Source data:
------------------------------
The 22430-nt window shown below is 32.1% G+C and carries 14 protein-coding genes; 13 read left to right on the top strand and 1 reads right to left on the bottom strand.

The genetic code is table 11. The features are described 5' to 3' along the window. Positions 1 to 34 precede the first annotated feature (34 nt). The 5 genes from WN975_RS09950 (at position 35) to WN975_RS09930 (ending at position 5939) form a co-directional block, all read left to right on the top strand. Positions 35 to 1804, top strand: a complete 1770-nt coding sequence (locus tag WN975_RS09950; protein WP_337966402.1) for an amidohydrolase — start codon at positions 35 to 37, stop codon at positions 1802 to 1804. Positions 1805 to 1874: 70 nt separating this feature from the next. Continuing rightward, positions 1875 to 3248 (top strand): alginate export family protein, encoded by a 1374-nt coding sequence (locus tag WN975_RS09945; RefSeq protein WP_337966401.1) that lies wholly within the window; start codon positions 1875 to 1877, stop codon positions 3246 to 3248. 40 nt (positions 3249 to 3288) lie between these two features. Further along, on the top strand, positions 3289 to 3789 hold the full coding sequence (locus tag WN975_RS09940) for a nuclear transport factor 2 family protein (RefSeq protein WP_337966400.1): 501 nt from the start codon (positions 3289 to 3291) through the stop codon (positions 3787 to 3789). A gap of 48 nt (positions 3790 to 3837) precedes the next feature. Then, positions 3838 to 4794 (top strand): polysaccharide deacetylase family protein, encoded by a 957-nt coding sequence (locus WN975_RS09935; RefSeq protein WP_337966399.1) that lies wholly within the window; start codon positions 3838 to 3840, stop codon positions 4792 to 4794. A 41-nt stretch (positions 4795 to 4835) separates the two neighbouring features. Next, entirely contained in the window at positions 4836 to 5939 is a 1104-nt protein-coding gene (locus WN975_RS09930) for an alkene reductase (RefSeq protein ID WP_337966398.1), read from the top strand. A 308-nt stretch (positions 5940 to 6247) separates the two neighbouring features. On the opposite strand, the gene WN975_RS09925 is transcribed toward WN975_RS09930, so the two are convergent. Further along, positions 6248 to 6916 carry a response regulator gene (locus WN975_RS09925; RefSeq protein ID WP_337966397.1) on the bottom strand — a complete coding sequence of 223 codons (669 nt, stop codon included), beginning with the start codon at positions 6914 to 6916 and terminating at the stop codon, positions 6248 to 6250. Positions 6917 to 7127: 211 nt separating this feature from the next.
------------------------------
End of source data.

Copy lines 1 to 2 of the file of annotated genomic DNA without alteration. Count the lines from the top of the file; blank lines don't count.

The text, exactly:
The 22430-nt window shown below is 32.1% G+C and carries 14 protein-coding genes; 13 read left to right on the top strand and 1 reads right to left on the bottom strand.

The genetic code is table 11. The features are described 5' to 3' along the window. Positions 1 to 34 precede the first annotated feature (34 nt). The 5 genes from WN975_RS09950 (at position 35) to WN975_RS09930 (ending at position 5939) form a co-directional block, all read left to right on the top strand. Positions 35 to 1804, top strand: a complete 1770-nt coding sequence (locus tag WN975_RS09950; protein WP_337966402.1) for an amidohydrolase — start codon at positions 35 to 37, stop codon at positions 1802 to 1804. Positions 1805 to 1874: 70 nt separating this feature from the next. Continuing rightward, positions 1875 to 3248 (top strand): alginate export family protein, encoded by a 1374-nt coding sequence (locus tag WN975_RS09945; RefSeq protein WP_337966401.1) that lies wholly within the window; start codon positions 1875 to 1877, stop codon positions 3246 to 3248. 40 nt (positions 3249 to 3288) lie between these two features. Further along, on the top strand, positions 3289 to 3789 hold the full coding sequence (locus tag WN975_RS09940) for a nuclear transport factor 2 family protein (RefSeq protein WP_337966400.1): 501 nt from the start codon (positions 3289 to 3291) through the stop codon (positions 3787 to 3789). A gap of 48 nt (positions 3790 to 3837) precedes the next feature. Then, positions 3838 to 4794 (top strand): polysaccharide deacetylase family protein, encoded by a 957-nt coding sequence (locus WN975_RS09935; RefSeq protein WP_337966399.1) that lies wholly within the window; start codon positions 3838 to 3840, stop codon positions 4792 to 4794. A 41-nt stretch (positions 4795 to 4835) separates the two neighbouring features. Next, entirely contained in the window at positions 4836 to 5939 is a 1104-nt protein-coding gene (locus WN975_RS09930) for an alkene reductase (RefSeq protein ID WP_337966398.1), read from the top strand. A 308-nt stretch (positions 5940 to 6247) separates the two neighbouring features. On the opposite strand, the gene WN975_RS09925 is transcribed toward WN975_RS09930, so the two are convergent. Further along, positions 6248 to 6916 carry a response regulator gene (locus WN975_RS09925; RefSeq protein ID WP_337966397.1) on the bottom strand — a complete coding sequence of 223 codons (669 nt, stop codon included), beginning with the start codon at positions 6914 to 6916 and terminating at the stop codon, positions 6248 to 6250. Positions 6917 to 7127: 211 nt separating this feature from the next.